Dr. Santa has gift ideas for a healthier you

With the Christmas/Hanukkah gift-giving season in full swing, many Southern Nevadans are figuring out what on earth to give family members, loved ones and business clients.

Your doctors and other health professionals probably aren’t among them. Sorry. But, really, a doctor giving each patient a gift would be a bit much, wouldn’t it?

But that doesn’t mean doctors couldn’t be killer Santas if they wanted to. So, we asked several valley health professionals what, hypothetically speaking, they’d like to give to their patients to help them have a healthier 2015.

It turns out some of their gifts are affordable, and a few are less so. But all offer hints about how we all might have a healthier new year.


Dr. Mitchell Forman, dean of Touro University Nevada College of Osteopathic Medicine, suggests a surprisingly simple gift: A notebook that patients could use as a “medication journal,” jotting down the drugs they take, the dosages of each drug and directions for each drug’s use, and any medication allergies the patients may have.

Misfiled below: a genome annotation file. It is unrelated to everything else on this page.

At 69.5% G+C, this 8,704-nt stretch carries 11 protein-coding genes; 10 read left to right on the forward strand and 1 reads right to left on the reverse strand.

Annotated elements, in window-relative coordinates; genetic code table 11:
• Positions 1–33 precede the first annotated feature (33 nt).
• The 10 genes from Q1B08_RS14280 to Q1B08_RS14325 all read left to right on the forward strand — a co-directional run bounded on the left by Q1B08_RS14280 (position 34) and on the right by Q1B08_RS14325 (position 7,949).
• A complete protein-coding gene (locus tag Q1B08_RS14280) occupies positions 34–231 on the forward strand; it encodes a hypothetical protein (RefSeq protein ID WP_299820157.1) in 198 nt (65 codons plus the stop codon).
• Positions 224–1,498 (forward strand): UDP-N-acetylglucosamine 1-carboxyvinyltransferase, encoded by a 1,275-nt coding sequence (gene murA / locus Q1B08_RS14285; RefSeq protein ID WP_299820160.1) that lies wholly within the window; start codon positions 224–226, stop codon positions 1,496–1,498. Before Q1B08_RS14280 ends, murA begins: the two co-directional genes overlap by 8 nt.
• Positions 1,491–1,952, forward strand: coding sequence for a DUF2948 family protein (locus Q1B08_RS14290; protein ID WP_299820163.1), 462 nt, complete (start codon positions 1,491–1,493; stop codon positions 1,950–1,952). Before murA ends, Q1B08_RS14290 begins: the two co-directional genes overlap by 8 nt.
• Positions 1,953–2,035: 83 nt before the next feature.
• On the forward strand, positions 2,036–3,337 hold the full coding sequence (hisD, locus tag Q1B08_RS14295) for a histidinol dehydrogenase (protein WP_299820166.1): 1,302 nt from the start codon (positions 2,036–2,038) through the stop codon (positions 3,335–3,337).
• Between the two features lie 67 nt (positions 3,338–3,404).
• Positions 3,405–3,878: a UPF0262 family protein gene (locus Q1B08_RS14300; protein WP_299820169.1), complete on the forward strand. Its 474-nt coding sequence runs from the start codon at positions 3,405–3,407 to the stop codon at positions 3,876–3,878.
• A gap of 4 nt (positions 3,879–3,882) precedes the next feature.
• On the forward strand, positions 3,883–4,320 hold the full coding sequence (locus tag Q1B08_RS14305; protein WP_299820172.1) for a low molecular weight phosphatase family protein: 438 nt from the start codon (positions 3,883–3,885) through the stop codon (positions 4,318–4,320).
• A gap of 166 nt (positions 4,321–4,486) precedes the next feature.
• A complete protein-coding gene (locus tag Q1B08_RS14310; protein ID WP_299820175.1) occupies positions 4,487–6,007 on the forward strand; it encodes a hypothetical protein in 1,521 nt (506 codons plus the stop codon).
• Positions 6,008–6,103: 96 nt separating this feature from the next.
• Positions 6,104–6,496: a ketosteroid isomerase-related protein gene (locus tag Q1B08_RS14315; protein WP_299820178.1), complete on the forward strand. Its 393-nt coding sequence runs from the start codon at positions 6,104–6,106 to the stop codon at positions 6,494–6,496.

Patients often have no clue what they’re taking or why they’re taking it. So the journal, Forman says, can be a valuable resource for patients’ medical providers, and a means of encouraging patients to take greater responsibility for their own health.

Then, adds Forman, “if they were my favorite patients, I might give them a classical guitar CD.”

Forman — who plays classical guitar himself — notes that music is “soothing (and) medicinal, and you have to slow down to relax to listen to it.”

Thinking along the same lines, Karmella Thomas, manager of the University of Nevada School of Medicine’s Wellness and Weight Management Center, would give her patients a notebook or a smartphone app that would serve as a food diary, logging the foods they eat throughout the day.

People typically “aren’t as mindful as to what we are eating or drinking throughout the day,” says Thomas, a registered dietitian and certified diabetes educator. “And when you have to go to the next step of writing it out, it clues you in to some of the additional things (in someone’s daily diet).”